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Song of Nature. Mine are the night and morning,

  Mine are the night and morning,
  The pits of air, the gulf of space,
  The sportive sun, the gibbous moon,
  The innumerable days.

  I hide in the blinding glory,
  I lurk in the pealing song,
  I rest on the pitch of the torrent,
  In death, new-born and strong.

  No numbers have counted my tallies,
  No tribes my house can fill,
  I sit by the shining Fount of life,
  And pour the deluge still.

  And ever by delicate powers
  Gathering along the centuries
  From race on race the fairest flowers,
  My wreath shall nothing miss.

  And many a thousand summers
  My apples ripened well,
  And light from meliorating stars
  With firmer glory fell.

  I wrote the past in characters
  Of rock and fire the scroll,
  The building in the coral sea,
  The planting of the coal.

  And thefts from satellites and rings
  And broken stars I drew,
  And out of spent and aged things
  I formed the world anew.

  What time the gods kept carnival,
  Tricked out in star and flower,
  And in cramp elf and saurian forms
  They swathed their too much power.

  Time and Thought were my surveyors,
  They laid their courses well,
  They boiled the sea, and baked the layers
  Of granite, marl, and shell.

  But him—the man-child glorious,
  Where tarries he the while?
  The rainbow shines his harbinger,
  The sunset gleams his smile.

  My boreal lights leap upward,
  Forthright my planets roll,
  And still the man-child is not born,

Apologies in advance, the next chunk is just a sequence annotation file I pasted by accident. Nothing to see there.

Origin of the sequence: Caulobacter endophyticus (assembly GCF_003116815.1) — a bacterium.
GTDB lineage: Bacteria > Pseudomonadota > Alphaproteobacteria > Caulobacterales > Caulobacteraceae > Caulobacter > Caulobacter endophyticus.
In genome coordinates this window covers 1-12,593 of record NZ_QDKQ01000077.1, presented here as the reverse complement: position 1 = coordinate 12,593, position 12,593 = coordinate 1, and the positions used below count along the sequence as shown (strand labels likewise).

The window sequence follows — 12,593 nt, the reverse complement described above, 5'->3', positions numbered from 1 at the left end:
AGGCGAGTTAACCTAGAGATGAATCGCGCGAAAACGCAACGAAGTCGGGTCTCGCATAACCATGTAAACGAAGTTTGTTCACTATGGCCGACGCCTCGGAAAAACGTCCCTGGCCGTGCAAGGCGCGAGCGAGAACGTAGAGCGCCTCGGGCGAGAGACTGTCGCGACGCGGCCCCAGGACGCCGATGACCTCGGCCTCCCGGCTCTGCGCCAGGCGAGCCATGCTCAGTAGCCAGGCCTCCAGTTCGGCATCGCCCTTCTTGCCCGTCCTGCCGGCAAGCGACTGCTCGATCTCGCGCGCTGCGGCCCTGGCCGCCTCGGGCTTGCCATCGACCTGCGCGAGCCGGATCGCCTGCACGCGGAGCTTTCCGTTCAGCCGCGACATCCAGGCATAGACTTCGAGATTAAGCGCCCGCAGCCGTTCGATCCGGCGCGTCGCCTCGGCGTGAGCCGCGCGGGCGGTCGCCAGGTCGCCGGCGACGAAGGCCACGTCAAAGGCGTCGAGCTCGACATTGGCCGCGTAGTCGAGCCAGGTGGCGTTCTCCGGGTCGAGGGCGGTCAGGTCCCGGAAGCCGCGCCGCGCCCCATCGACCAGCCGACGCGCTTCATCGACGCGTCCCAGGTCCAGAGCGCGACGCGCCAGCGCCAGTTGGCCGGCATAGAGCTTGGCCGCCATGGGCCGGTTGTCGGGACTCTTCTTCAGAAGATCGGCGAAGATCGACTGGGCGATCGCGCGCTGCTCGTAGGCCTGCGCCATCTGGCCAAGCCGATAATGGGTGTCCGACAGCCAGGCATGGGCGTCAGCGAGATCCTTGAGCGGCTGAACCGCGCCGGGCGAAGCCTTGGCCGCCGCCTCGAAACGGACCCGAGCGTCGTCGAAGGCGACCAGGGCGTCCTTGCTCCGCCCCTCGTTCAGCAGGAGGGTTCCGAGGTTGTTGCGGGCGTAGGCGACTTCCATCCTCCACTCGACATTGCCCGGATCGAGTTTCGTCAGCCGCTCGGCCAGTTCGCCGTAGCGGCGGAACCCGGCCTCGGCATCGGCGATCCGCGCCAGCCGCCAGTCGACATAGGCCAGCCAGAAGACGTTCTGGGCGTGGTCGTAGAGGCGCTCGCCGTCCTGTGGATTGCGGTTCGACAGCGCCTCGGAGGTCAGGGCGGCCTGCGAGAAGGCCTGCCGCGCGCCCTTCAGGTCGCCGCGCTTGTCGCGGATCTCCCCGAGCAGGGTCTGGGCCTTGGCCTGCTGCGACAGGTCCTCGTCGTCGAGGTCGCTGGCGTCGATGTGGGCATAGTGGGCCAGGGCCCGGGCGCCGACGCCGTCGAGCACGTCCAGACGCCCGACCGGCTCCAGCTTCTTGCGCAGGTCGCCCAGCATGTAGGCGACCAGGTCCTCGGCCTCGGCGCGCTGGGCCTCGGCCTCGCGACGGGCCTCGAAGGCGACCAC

The summit of the whole.

  Must time and tide forever run?
  Will never my winds go sleep in the West?
  Will never my wheels, which whirl the sun
  And satellites, have rest?

  Too much of donning and doffing,
  Too slow the rainbow fades;
  I weary of my robe of snow,
  My leaves, and my cascades.

  I tire of globes and races,
  Too long the game is played;
  What, without him, is summer's pomp,
  Or winter's frozen shade?

  I travail in pain for him,
  My creatures travail and wait;
  His couriers come by squadrons,
  He comes not to the gate.

  Twice I have moulded an image,
  And thrice outstretched my hand,
  Made one of day, and one of night,
  And one of the salt-sea-sand.

  I moulded kings and saviours,
  And bards o'er kings to rule;
  But fell the starry influence short,
  The cup was never full.

  Yet whirl the glowing wheels once more,
  And mix the bowl again,
  Seethe, Fate! the ancient elements,
  Heat, cold, dry, wet, and peace and pain

  Let war and trade and creeds and song
  Blend, ripen race on race,—
  The sunburnt world a man shall breed
  Of all the zones and countless days.

  No ray is dimmed, no atom worn,
  My oldest force is good as new,
  And the fresh rose on yonder thorn
  Gives back the bending heavens in dew.